Another option is what’s called a “direct appropriation.” That means, said Schweich, “that the legislature sets aside a certain amount of money to be used to build low-income housing, rather than using the tax code as a means to do it."

Economic flop?

The audit also questioned the economic impact to the state, adding that the program returns 8 cents in state revenue for each dollar spent. It also states that the credit created 63 jobs.

Based on the redemptions of $144 million in 2013, the audit calculated that the program cost the state  $61,000 a unit of housing or $2.3 million a job. 

“And that number is actually overstated to some extent,” Schweich said. “Because that assumes that none of this housing would be built if it were not for the credit. And, in fact, even our own Department of Economic Development acknowledged that some of the housing would be built, even if there were no state credit because there’s already a federal credit.”

In a response within the audit, the state's Department of Economic Development said that the program was not designed primarily to boost the economy. The credit, it said, “should be viewed in context of the program’s other goals.”

“Many non-economic tax credit programs also provide community value that cannot be easily quantified in dollars terms further disadvantaging the activity when fiscal analyses is done,” responded DED within the audit. “Cost-benefit analyses can still be informative in these situations, but should be viewed with these constraints in mind and with other measures that more directly relate to the program’s goals.”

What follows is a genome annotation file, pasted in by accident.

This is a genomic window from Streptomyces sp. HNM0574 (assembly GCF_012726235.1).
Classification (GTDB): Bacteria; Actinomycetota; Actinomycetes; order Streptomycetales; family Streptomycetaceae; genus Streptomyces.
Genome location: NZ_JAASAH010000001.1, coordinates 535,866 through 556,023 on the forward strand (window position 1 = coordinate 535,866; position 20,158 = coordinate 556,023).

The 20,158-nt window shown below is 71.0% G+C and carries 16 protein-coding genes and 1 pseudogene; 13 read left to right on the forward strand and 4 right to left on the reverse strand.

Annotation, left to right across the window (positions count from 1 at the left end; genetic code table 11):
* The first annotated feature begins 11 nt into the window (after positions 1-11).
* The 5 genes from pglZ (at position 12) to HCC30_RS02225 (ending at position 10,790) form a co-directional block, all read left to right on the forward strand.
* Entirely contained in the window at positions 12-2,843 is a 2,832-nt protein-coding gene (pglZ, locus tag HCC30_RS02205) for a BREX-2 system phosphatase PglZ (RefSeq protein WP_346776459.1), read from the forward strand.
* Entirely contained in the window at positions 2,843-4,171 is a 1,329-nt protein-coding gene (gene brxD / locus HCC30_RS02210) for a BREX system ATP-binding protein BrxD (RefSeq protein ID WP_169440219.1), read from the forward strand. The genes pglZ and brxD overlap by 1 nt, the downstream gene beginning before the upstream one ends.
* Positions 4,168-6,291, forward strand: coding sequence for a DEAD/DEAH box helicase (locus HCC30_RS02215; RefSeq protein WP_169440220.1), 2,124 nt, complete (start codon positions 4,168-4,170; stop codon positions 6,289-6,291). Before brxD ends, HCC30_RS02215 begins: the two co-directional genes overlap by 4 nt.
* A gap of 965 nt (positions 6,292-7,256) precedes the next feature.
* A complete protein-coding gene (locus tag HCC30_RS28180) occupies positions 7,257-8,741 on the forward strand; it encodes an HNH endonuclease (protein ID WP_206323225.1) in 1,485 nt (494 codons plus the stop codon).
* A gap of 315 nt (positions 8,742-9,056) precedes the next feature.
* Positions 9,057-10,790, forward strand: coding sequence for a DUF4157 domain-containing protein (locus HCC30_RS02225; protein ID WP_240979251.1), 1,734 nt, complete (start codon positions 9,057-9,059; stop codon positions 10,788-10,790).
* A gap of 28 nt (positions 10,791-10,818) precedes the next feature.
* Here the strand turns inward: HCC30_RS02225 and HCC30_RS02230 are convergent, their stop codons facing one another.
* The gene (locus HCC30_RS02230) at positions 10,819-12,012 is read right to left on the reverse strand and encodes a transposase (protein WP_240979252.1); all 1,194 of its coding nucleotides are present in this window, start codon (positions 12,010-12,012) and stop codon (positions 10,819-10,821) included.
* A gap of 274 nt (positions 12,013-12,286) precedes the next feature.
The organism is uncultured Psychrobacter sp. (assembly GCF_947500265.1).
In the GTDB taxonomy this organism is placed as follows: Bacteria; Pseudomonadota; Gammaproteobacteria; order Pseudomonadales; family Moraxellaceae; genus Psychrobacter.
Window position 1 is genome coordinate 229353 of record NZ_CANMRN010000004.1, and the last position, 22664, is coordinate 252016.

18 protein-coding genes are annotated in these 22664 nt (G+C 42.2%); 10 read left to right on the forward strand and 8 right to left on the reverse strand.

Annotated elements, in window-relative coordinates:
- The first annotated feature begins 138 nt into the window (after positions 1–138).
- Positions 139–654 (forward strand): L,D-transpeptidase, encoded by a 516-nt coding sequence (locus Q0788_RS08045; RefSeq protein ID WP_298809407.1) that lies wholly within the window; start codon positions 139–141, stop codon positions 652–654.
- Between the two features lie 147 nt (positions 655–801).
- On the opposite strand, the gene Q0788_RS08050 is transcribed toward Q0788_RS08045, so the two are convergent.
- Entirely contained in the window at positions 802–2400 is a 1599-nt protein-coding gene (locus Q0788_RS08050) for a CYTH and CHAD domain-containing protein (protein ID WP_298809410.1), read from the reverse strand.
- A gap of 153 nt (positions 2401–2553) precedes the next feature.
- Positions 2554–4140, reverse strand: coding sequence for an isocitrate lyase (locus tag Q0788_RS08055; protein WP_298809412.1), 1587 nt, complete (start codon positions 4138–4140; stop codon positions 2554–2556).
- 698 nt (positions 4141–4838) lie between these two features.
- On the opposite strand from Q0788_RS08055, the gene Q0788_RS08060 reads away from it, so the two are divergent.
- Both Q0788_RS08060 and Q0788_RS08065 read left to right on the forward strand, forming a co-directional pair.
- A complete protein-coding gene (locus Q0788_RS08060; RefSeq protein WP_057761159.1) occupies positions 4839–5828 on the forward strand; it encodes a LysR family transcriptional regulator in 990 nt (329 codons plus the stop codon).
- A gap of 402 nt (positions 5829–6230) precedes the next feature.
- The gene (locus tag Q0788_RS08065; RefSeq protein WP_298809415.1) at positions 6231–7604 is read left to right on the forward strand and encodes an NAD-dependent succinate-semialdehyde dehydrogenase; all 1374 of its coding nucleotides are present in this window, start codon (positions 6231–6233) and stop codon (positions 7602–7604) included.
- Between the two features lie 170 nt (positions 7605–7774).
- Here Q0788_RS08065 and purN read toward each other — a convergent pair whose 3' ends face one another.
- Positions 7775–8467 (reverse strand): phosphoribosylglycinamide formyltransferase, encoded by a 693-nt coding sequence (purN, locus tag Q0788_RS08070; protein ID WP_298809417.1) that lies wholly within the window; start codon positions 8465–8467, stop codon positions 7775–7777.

For his part, Schweich said that DED is saying that the tax credit amounts to “a policy decision” that “we want to help low-income people live in nice places.”

“And I understand that. And if that’s the policy decision, that’s fine,” Schweich said. “We’re just pointing out that the economic benefit created by this is minimal.”

Deadlock unlocked?

The audit comes as the Missouri House and Missouri Senate have been deadlocked for years over whether to restrict the tax credit. 

Proponents of the state low-income housing tax credit say the program helps some of the state’s most vulnerable citizens live in comfortable and safe housing. But critics have questioned the program's scope and size, especially after the economic recession caused budget reductions elsewhere.

The Senate has generally wanted to curtail the credit, while the House has often balked. But there’s evidence of some movement. The House, for example, passed a bill last week to lower the program’s cap to $110 million. House Speaker Tim Jones, R-Eureka, said that move showed that the chamber was serious about curtailing the program. (Some senators, though, were critical that the legislation expaned or created other tax credits.)

Schweich said the timing of the audit wasn’t by accident.  He said he released it before the legislature’s spring break so lawmakers will “read this while they’re on their vacation and learn the facts as we present them.”

“Because there’s a lot of detail in this audit,” Schweich said. “And we hope that will allow them to get more sharpened and more effective bills when they come back. And we’re optimistic that they will make improvements to the program.”